The red letter parts of the Bible were written as a result of God telling Jesus what to say. God is the source. Furthermore, the writers of the Gospels did not record them as Jesus was speaking but went back later to record them and did so under the direction of the Holy Spirit.

If any part of the Bible is deserving to be red lettered, then all of the Bible is deserving of that same distinction.

I laid out that case not to rail against red-lettered Bibles. If you have a Bible with red ink in it, that’s not the problem. I have different verses noted in my Bible. Is that me elevating certain passages above others? Or do certain verses speak more intensely to me than others because of A) sin I struggle with B) truths I am passionate about and C) words that are profoundly deep? We all have certain “favorite” verses. That’s not really an issue if we’re using those verses in proper context (I’m looking at you Jeremiah 29:11 and Philippians 4:13 people).

There is a danger in the red letters. This has been manifested in a sect of liberal theology known, appropriately enough, as Red Letter Christians. They simply put the words in red above all the other words. Sounds good right? Sounds simple enough to just say, “This is straight from Jesus” and base your doctrine on only those words. But as we saw earlier this rapidly falls apart since the red letters are no more inspired than the black ones.

An interesting note about Red Letter Christians:
They don’t even like all the red letters. They just like some of the red letters. There are passages in Revelation which should be red as Jesus is speaking them directly to John. The letters to the 7 churches are brutal indictments of their sins. How the Red Letter Christians just dismiss those red letters is a wonder to me. Well it’s not really a wonder. They really should be called We Only Believe the Words We Like Christians. For an example of this just read anything by false teacher Rachel Held Evans. Her didactic approach to the Bible is perfectly acceptable and compatible with the non-Christian world. Since she, nor her followers, does not believe in a literal interpretation of the Bible it is impossible to debate her. This relative and subjective hermeneutic is even lazier than Jesus-gesis used by many in Covenant Theology (as opposed to exegesis) or the nacigesis employed by so many in the seeker movement lack of theology.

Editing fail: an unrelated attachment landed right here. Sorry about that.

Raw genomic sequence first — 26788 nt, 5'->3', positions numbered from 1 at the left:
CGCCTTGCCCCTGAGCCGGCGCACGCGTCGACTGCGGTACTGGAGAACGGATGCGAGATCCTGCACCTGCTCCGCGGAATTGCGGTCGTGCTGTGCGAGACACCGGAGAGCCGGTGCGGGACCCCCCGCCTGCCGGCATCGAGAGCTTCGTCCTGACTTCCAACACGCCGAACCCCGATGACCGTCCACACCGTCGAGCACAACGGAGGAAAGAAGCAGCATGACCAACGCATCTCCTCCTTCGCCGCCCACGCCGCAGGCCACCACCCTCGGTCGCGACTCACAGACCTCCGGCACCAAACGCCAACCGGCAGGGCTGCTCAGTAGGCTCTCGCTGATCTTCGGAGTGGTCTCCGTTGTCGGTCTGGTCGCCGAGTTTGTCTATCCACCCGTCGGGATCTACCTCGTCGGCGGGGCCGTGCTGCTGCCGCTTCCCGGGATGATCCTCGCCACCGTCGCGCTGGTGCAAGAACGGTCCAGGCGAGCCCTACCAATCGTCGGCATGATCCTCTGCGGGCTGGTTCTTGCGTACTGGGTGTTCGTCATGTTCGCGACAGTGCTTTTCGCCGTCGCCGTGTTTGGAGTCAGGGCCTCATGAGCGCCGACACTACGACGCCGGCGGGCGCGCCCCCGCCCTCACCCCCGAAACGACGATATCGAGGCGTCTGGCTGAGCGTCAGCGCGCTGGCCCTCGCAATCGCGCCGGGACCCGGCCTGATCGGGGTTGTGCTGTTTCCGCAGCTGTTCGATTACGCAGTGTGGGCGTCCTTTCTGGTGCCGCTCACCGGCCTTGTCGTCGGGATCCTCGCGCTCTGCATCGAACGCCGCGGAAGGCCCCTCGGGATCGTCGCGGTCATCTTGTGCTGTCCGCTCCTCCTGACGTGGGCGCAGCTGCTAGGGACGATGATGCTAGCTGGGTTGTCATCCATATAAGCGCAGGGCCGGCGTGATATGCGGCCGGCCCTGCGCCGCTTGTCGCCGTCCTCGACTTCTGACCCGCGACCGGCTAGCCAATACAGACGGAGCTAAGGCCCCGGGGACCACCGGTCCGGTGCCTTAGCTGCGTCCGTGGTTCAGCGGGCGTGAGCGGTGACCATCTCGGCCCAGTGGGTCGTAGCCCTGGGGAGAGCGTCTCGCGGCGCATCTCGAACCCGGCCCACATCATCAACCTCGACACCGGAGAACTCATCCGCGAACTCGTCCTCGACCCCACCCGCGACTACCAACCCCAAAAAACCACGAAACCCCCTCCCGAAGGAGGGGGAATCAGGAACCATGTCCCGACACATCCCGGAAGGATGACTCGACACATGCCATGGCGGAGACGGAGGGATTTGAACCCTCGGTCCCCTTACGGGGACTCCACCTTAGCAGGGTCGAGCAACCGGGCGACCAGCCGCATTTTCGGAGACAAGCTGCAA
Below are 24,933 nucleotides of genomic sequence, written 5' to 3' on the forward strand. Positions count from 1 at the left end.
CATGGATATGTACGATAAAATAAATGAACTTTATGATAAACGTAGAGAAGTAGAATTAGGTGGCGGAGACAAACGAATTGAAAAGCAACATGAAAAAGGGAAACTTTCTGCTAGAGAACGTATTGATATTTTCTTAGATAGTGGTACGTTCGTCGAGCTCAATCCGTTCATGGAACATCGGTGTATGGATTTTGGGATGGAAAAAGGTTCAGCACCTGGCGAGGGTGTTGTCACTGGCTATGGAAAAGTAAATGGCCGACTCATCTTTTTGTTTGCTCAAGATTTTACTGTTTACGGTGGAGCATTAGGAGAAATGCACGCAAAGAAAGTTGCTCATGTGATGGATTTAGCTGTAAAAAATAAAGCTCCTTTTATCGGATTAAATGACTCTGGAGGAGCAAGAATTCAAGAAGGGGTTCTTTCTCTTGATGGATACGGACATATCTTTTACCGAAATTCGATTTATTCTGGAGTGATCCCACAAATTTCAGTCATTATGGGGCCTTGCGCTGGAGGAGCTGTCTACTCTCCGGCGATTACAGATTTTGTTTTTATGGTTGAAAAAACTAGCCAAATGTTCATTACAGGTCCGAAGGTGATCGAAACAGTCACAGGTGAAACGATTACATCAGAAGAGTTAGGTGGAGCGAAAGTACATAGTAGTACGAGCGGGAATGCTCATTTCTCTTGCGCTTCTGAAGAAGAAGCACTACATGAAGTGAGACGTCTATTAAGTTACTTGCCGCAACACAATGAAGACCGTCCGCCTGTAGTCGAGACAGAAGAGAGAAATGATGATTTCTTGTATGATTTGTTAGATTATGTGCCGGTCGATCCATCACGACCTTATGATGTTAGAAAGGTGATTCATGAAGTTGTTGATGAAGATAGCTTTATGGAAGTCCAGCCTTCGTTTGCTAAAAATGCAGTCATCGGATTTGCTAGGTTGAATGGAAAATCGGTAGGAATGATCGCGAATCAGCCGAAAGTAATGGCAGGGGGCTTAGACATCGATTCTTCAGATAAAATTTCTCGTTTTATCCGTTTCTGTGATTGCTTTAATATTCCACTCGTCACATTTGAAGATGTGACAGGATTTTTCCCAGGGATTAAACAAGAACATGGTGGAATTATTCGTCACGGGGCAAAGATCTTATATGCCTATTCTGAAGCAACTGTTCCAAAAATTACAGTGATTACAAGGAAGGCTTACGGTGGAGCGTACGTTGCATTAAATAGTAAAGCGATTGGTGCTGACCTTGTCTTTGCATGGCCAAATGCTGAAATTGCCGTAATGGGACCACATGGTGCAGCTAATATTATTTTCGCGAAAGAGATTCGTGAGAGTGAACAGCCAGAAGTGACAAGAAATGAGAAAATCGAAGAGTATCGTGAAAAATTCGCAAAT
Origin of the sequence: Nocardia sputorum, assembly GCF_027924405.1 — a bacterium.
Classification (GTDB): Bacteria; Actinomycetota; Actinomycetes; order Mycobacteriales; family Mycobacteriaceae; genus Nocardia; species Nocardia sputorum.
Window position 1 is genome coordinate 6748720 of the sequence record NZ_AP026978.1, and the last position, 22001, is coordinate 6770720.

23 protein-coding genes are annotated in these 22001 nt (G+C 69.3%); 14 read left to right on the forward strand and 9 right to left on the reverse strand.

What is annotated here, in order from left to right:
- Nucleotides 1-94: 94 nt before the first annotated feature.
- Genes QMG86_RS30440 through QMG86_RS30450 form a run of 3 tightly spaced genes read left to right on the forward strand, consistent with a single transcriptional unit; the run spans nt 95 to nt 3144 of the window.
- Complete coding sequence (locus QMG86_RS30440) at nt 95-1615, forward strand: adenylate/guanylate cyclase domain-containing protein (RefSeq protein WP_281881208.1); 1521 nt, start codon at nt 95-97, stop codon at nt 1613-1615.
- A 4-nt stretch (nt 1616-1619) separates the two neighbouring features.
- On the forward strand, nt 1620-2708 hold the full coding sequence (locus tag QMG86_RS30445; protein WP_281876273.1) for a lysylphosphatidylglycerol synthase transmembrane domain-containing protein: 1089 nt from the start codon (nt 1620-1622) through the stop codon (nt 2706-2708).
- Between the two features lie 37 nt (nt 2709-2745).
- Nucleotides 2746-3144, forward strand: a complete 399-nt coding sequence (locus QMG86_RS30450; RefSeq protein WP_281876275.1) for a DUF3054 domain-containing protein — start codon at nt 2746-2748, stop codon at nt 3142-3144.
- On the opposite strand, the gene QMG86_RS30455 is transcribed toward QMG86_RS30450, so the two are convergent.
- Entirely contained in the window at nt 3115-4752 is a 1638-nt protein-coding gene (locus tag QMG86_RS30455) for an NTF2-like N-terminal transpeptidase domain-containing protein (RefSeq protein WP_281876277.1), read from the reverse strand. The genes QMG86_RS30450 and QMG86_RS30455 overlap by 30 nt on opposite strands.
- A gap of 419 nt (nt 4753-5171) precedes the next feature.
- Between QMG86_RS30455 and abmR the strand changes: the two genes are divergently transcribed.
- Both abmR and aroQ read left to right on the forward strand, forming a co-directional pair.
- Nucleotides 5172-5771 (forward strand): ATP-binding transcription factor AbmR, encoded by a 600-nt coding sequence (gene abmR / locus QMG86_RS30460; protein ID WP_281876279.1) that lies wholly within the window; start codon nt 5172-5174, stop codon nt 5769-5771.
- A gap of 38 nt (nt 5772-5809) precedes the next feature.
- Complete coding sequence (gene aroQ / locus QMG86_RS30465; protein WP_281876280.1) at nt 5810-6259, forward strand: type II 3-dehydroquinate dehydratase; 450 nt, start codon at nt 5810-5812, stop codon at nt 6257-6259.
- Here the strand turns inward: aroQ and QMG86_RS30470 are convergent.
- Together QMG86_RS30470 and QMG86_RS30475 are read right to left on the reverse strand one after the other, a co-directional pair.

With the red letters there’s also the potential problem of pitting Jesus against God or at least against the Apostles. This then creates a damning error. It necessitates that Jesus and God disagree (probably on grace and wrath and sin). There is then a disruption in the harmony of the Trinity. This disagreement also negates the assurance of any promise Christ made to us. The promise of the Holy Spirit. The promise that He would preserve us. The promise that He’s preparing a place for us. The promise of His return. The promise of the defeat of Satan. The promise that “it is finished.” Yikes! That is serious error. Serious to the point where, to be consistent with their theology, Christ would need to be further crucified.